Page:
Anthropology is a wide-ranging field that intersects with many other disciplines, from sociology and psychology to history and biology. Being able to integrate these various perspectives into your research not only helps you build a more comprehensive understanding of human societies and cultures, but also shows that you can think critically and creatively about complex issues. Thus, interviewers are interested in your ability to leverage interdisciplinary approaches in your work.

Example: “In my research, I’ve often integrated perspectives from sociology and psychology to gain a deeper understanding of human behavior. For instance, when studying cultural practices, I used sociological theories on social structures to examine how societal norms influence these practices.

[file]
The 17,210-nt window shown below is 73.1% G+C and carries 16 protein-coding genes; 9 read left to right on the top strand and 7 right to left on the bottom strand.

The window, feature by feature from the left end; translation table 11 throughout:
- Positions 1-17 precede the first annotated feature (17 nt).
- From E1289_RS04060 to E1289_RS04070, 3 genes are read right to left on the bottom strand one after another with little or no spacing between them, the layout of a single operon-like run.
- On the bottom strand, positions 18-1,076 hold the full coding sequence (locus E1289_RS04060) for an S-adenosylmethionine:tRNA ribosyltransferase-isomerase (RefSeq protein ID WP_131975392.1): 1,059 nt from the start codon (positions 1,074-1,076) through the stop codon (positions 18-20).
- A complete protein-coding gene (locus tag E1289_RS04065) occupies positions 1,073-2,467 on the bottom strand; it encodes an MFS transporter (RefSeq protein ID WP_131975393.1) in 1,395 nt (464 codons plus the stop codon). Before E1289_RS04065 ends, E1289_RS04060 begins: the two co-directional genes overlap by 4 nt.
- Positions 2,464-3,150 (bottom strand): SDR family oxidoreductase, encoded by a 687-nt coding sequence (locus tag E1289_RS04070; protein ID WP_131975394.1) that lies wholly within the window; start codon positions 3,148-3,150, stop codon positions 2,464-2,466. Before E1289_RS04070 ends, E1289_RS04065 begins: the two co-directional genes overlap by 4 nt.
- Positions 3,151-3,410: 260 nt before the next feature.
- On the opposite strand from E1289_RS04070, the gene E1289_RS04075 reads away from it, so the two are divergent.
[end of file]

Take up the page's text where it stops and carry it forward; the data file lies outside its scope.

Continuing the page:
Similarly, insights from psychology have been invaluable in exploring individual motivations behind certain behaviors. This interdisciplinary approach has allowed me to create more comprehensive analyses that consider both macro-level societal influences and micro-level personal factors.”

3. How would you approach studying a culture vastly different from your own?

To explore the unknown is at the heart of anthropology. Therefore, hiring managers are interested in your methods and mindset when approaching a culture starkly different from your own. They want to know how you would ensure objectivity, sensitivity, and respect for cultural differences, while also gathering meaningful insights. This question is asked to assess your cultural competence, adaptability, and commitment to ethical research practices.

Example: “Approaching a culture vastly different from my own would require an open mind and respectful curiosity. I’d first immerse myself in available literature to gain foundational knowledge about the culture’s history, traditions, values, and societal norms.